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abstract = "Objective To test the a priori hypothesis that acute and chronic work exposures to the World Trade Center (WTC) site on or after September 11, 2001 were associated with risk of new-onset systemic autoimmune diseases. Methods A nested case-control study was performed in WTC rescue/recovery workers who had received a rheumatologist-confirmed systemic autoimmune disease diagnosis between September 12, 2001 and September 11, 2013 (n=59), each of whom was individually matched to 4 randomly selected controls (n=236) on the basis of year of hire (±1 year), sex, race, and work assignment (firefighter or emergency medical service). Acute exposure was defined according to the earliest time of arrival (morning of 9/11 versus later) at the WTC site, and chronic exposure was defined as duration (number of months) of WTC site-related work. Rheumatologists were blinded with regard to each subject's exposure status. The conditional odds ratios (CORs) with 95{\%} confidence intervals (95{\%} CIs) for incident autoimmune disease were derived from exact conditional logistic regression models. Results Rheumatoid arthritis was the most common autoimmune diagnosis (37{\%} of subjects), followed by spondyloarthritis (22{\%}), inflammatory myositis (14{\%}), systemic lupus erythematosus (12{\%}), systemic sclerosis (5{\%}), Sj{\"o}gren's syndrome (5{\%}), antiphospholipid syndrome (3{\%}), and granulomatosis with polyangiitis (Wegener's) (2{\%}). The COR for incident autoimmune disease increased by 13{\%} (COR 1.13, 95{\%} CI 1.02-1.26) for each additional month worked at the WTC site. These odds were independent of the association between high acute exposure (working during the morning of 9/11) and disease outcome, which conveyed an elevated, but not statistically significant, risk (COR 1.85, 95{\%} CI 0.86-3.89). Conclusion Prolonged work at the WTC site, independent of acute exposure, was an important predictor of post-9/11 systemic autoimmune diseases. The WTC Health Program should expand surveillance efforts for those with extended exposures, as early detection can facilitate early treatment, which has been shown to minimize organ damage and improve quality of life.",
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AU - Glaser, M. S.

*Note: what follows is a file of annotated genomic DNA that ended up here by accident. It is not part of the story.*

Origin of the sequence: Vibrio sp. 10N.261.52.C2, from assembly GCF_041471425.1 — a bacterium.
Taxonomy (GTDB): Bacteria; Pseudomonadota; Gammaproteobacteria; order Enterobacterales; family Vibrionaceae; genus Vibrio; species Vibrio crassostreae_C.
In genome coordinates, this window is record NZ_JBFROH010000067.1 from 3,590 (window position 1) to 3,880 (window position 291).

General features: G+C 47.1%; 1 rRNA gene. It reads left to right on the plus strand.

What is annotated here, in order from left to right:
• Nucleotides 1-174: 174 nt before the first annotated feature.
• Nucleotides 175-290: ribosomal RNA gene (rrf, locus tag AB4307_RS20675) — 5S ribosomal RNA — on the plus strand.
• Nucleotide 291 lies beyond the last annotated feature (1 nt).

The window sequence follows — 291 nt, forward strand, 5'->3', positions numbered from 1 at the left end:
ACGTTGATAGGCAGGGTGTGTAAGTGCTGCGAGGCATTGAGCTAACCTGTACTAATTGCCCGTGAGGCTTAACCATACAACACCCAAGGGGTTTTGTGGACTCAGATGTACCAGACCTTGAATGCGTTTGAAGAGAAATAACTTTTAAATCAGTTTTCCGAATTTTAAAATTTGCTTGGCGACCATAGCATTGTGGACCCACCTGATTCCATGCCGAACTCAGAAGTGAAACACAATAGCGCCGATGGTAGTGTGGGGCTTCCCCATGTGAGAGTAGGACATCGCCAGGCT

AU - Jaber, N.

AU - Hall, C.

AU - Berman, J.

AU - Qayyum, B.

AU - Loupasakis, K.

AU - Kelly, K.

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N2 - Objective To test the a priori hypothesis that acute and chronic work exposures to the World Trade Center (WTC) site on or after September 11, 2001 were associated with risk of new-onset systemic autoimmune diseases. Methods A nested case-control study was performed in WTC rescue/recovery workers who had received a rheumatologist-confirmed systemic autoimmune disease diagnosis between September 12, 2001 and September 11, 2013 (n=59), each of whom was individually matched to 4 randomly selected controls (n=236) on the basis of year of hire (±1 year), sex, race, and work assignment (firefighter or emergency medical service). Acute exposure was defined according to the earliest time of arrival (morning of 9/11 versus later) at the WTC site, and chronic exposure was defined as duration (number of months) of WTC site-related work. Rheumatologists were blinded with regard to each subject's exposure status. The conditional odds ratios (CORs) with 95% confidence intervals (95% CIs) for incident autoimmune disease were derived from exact conditional logistic regression models. Results Rheumatoid arthritis was the most common autoimmune diagnosis (37% of subjects), followed by spondyloarthritis (22%), inflammatory myositis (14%), systemic lupus erythematosus (12%), systemic sclerosis (5%), Sjögren's syndrome (5%), antiphospholipid syndrome (3%), and granulomatosis with polyangiitis (Wegener's) (2%). The COR for incident autoimmune disease increased by 13% (COR 1.13, 95% CI 1.02-1.26) for each additional month worked at the WTC site. These odds were independent of the association between high acute exposure (working during the morning of 9/11) and disease outcome, which conveyed an elevated, but not statistically significant, risk (COR 1.85, 95% CI 0.86-3.89). Conclusion Prolonged work at the WTC site, independent of acute exposure, was an important predictor of post-9/11 systemic autoimmune diseases. The WTC Health Program should expand surveillance efforts for those with extended exposures, as early detection can facilitate early treatment, which has been shown to minimize organ damage and improve quality of life.